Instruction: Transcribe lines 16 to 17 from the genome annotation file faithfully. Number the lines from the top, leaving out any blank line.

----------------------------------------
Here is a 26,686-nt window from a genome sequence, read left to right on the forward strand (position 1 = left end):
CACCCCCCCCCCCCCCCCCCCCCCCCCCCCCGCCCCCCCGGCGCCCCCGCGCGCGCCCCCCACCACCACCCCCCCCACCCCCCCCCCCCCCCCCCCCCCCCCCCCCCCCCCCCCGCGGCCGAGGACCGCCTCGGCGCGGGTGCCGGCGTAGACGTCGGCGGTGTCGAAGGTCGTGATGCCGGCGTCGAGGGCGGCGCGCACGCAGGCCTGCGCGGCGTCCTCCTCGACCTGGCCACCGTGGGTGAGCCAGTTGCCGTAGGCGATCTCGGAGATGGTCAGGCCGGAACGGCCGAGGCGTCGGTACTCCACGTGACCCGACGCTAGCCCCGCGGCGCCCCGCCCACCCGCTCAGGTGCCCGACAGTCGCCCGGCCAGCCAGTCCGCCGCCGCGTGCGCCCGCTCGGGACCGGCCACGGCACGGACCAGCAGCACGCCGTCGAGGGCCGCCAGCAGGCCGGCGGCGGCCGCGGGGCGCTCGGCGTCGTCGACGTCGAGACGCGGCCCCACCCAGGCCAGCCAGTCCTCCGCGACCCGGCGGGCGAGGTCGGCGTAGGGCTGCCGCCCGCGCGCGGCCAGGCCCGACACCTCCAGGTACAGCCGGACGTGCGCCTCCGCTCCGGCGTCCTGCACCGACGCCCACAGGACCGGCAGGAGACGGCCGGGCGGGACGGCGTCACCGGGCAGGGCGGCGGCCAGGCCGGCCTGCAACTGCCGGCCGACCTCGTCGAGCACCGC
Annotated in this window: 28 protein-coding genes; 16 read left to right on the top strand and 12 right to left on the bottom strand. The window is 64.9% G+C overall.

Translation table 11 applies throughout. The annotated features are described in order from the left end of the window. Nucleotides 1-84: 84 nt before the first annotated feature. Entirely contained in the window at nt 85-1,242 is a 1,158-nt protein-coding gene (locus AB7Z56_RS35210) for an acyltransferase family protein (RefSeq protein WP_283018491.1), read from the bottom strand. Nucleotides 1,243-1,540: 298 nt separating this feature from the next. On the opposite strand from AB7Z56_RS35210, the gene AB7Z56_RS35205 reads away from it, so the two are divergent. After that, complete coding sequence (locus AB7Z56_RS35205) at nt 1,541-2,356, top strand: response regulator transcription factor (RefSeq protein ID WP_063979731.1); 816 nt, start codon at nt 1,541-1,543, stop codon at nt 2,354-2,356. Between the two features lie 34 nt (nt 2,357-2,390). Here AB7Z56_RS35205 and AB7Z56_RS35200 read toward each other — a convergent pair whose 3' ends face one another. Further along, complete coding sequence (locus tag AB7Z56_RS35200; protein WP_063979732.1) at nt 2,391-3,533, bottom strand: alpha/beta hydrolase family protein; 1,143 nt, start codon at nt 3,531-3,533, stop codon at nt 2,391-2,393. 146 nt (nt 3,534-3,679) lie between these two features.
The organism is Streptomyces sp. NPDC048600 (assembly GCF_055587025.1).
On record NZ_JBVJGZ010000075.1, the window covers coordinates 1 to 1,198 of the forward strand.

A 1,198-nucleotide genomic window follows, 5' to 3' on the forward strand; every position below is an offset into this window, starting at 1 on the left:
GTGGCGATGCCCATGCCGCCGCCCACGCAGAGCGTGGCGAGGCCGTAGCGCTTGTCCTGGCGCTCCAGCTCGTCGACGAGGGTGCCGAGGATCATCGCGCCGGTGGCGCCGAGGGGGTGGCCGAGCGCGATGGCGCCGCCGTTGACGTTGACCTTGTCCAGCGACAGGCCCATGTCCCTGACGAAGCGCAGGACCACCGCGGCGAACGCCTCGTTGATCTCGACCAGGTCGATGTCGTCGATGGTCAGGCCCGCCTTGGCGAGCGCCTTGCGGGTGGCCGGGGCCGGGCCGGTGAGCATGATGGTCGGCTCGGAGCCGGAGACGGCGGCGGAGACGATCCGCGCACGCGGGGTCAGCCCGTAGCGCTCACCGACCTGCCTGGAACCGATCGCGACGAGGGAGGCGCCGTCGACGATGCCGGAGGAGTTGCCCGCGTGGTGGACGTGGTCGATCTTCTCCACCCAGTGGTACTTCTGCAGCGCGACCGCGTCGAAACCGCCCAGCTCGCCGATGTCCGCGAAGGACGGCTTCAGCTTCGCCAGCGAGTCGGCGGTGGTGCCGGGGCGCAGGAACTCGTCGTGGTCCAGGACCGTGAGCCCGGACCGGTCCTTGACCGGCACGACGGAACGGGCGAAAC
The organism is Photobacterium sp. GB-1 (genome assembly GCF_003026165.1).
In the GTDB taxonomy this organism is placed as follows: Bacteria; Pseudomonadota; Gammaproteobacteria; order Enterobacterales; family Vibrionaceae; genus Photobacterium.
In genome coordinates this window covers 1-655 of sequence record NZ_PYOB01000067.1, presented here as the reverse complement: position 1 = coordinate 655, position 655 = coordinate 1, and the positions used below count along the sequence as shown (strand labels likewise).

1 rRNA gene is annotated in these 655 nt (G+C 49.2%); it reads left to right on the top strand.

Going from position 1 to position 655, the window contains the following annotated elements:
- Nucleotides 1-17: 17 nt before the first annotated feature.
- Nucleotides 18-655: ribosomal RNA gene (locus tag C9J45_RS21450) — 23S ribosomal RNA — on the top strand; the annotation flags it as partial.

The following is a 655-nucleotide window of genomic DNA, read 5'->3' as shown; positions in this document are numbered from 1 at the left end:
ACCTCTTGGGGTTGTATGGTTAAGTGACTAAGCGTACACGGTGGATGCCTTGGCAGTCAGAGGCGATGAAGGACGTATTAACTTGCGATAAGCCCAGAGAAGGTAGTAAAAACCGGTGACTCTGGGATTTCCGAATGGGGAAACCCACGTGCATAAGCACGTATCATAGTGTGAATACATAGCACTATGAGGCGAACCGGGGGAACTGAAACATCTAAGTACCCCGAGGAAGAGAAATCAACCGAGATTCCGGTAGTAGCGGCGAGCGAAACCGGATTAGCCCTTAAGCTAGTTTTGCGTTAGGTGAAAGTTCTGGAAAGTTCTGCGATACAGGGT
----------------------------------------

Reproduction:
The following is a 655-nucleotide window of genomic DNA, read 5'->3' as shown; positions in this document are numbered from 1 at the left end:
ACCTCTTGGGGTTGTATGGTTAAGTGACTAAGCGTACACGGTGGATGCCTTGGCAGTCAGAGGCGATGAAGGACGTATTAACTTGCGATAAGCCCAGAGAAGGTAGTAAAAACCGGTGACTCTGGGATTTCCGAATGGGGAAACCCACGTGCATAAGCACGTATCATAGTGTGAATACATAGCACTATGAGGCGAACCGGGGGAACTGAAACATCTAAGTACCCCGAGGAAGAGAAATCAACCGAGATTCCGGTAGTAGCGGCGAGCGAAACCGGATTAGCCCTTAAGCTAGTTTTGCGTTAGGTGAAAGTTCTGGAAAGTTCTGCGATACAGGGT